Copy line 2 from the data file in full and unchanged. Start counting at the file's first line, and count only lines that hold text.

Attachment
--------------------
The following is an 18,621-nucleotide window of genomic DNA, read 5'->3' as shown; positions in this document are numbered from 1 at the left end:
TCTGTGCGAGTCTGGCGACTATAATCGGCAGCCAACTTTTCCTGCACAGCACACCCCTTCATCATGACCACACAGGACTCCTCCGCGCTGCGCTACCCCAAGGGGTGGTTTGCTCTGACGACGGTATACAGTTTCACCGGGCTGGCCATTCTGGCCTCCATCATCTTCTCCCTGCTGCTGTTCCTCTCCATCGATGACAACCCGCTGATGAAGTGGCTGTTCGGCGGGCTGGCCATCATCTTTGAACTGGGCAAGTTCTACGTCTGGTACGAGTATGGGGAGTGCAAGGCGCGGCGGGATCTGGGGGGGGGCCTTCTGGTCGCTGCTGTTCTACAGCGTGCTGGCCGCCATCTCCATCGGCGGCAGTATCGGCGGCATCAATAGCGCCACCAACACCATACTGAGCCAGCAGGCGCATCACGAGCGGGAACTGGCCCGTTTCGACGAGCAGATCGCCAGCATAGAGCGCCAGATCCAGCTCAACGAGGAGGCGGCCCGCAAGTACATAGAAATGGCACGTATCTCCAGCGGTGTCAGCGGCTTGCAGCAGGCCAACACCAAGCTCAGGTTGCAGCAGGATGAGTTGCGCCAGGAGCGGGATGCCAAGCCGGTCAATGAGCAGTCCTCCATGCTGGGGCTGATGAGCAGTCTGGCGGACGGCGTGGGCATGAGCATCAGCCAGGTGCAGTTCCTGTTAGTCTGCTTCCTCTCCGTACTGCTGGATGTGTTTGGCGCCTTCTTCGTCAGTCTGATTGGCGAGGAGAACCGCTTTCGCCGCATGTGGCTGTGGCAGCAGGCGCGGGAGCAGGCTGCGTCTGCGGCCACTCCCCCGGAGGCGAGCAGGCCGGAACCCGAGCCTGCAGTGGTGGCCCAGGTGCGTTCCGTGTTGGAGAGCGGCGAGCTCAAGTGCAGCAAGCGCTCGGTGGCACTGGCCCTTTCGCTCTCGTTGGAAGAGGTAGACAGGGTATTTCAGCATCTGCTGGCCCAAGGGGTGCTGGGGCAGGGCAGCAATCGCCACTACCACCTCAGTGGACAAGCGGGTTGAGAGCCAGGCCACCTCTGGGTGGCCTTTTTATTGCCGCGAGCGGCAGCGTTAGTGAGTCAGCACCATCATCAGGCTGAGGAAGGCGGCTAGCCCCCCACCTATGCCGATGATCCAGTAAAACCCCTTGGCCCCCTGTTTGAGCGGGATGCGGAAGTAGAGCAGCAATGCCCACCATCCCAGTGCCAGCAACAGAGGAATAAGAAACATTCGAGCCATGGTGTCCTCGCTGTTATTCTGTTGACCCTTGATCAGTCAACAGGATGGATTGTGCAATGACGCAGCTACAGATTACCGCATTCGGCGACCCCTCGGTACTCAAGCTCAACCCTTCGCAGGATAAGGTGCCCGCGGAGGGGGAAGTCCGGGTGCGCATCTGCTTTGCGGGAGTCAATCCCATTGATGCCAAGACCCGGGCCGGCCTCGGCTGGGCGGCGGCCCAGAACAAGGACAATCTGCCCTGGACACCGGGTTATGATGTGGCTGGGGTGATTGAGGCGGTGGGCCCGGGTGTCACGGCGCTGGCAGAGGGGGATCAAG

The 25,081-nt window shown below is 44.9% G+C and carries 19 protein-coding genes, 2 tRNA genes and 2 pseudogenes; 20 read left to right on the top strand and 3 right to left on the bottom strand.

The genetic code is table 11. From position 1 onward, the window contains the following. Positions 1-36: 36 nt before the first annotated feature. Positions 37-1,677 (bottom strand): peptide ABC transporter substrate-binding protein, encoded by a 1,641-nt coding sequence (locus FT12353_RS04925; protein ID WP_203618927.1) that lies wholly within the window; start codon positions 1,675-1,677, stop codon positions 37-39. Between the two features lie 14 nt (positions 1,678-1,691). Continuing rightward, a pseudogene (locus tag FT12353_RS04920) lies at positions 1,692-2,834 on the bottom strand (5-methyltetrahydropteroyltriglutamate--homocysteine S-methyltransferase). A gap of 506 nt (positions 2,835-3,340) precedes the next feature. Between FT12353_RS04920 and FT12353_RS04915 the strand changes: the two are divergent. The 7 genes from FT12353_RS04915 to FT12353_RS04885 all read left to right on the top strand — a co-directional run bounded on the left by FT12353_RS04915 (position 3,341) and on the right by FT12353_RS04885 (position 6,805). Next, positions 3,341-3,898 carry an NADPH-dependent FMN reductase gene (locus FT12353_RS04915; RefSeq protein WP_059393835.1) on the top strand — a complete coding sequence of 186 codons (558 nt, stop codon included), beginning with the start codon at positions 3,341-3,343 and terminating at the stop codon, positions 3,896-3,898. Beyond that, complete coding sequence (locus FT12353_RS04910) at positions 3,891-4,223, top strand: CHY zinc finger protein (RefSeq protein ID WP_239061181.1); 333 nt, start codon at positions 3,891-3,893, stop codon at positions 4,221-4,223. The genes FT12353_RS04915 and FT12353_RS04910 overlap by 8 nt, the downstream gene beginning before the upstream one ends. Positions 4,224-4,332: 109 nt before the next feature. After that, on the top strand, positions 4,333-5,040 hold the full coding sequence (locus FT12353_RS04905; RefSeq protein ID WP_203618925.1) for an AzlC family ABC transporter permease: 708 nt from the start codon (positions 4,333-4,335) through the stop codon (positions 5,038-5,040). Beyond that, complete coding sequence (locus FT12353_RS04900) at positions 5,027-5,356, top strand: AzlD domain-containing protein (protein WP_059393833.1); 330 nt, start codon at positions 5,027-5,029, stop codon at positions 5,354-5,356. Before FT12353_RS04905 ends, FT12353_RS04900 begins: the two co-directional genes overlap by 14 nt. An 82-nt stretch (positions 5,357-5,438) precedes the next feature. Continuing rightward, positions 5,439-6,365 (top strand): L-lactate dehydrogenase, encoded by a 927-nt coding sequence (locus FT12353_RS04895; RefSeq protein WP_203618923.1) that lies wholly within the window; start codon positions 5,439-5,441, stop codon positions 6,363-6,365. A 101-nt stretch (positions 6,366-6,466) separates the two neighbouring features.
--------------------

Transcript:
TCTGTGCGAGTCTGGCGACTATAATCGGCAGCCAACTTTTCCTGCACAGCACACCCCTTCATCATGACCACACAGGACTCCTCCGCGCTGCGCTACCCCAAGGGGTGGTTTGCTCTGACGACGGTATACAGTTTCACCGGGCTGGCCATTCTGGCCTCCATCATCTTCTCCCTGCTGCTGTTCCTCTCCATCGATGACAACCCGCTGATGAAGTGGCTGTTCGGCGGGCTGGCCATCATCTTTGAACTGGGCAAGTTCTACGTCTGGTACGAGTATGGGGAGTGCAAGGCGCGGCGGGATCTGGGGGGGGGCCTTCTGGTCGCTGCTGTTCTACAGCGTGCTGGCCGCCATCTCCATCGGCGGCAGTATCGGCGGCATCAATAGCGCCACCAACACCATACTGAGCCAGCAGGCGCATCACGAGCGGGAACTGGCCCGTTTCGACGAGCAGATCGCCAGCATAGAGCGCCAGATCCAGCTCAACGAGGAGGCGGCCCGCAAGTACATAGAAATGGCACGTATCTCCAGCGGTGTCAGCGGCTTGCAGCAGGCCAACACCAAGCTCAGGTTGCAGCAGGATGAGTTGCGCCAGGAGCGGGATGCCAAGCCGGTCAATGAGCAGTCCTCCATGCTGGGGCTGATGAGCAGTCTGGCGGACGGCGTGGGCATGAGCATCAGCCAGGTGCAGTTCCTGTTAGTCTGCTTCCTCTCCGTACTGCTGGATGTGTTTGGCGCCTTCTTCGTCAGTCTGATTGGCGAGGAGAACCGCTTTCGCCGCATGTGGCTGTGGCAGCAGGCGCGGGAGCAGGCTGCGTCTGCGGCCACTCCCCCGGAGGCGAGCAGGCCGGAACCCGAGCCTGCAGTGGTGGCCCAGGTGCGTTCCGTGTTGGAGAGCGGCGAGCTCAAGTGCAGCAAGCGCTCGGTGGCACTGGCCCTTTCGCTCTCGTTGGAAGAGGTAGACAGGGTATTTCAGCATCTGCTGGCCCAAGGGGTGCTGGGGCAGGGCAGCAATCGCCACTACCACCTCAGTGGACAAGCGGGTTGAGAGCCAGGCCACCTCTGGGTGGCCTTTTTATTGCCGCGAGCGGCAGCGTTAGTGAGTCAGCACCATCATCAGGCTGAGGAAGGCGGCTAGCCCCCCACCTATGCCGATGATCCAGTAAAACCCCTTGGCCCCCTGTTTGAGCGGGATGCGGAAGTAGAGCAGCAATGCCCACCATCCCAGTGCCAGCAACAGAGGAATAAGAAACATTCGAGCCATGGTGTCCTCGCTGTTATTCTGTTGACCCTTGATCAGTCAACAGGATGGATTGTGCAATGACGCAGCTACAGATTACCGCATTCGGCGACCCCTCGGTACTCAAGCTCAACCCTTCGCAGGATAAGGTGCCCGCGGAGGGGGAAGTCCGGGTGCGCATCTGCTTTGCGGGAGTCAATCCCATTGATGCCAAGACCCGGGCCGGCCTCGGCTGGGCGGCGGCCCAGAACAAGGACAATCTGCCCTGGACACCGGGTTATGATGTGGCTGGGGTGATTGAGGCGGTGGGCCCGGGTGTCACGGCGCTGGCAGAGGGGGATCAAG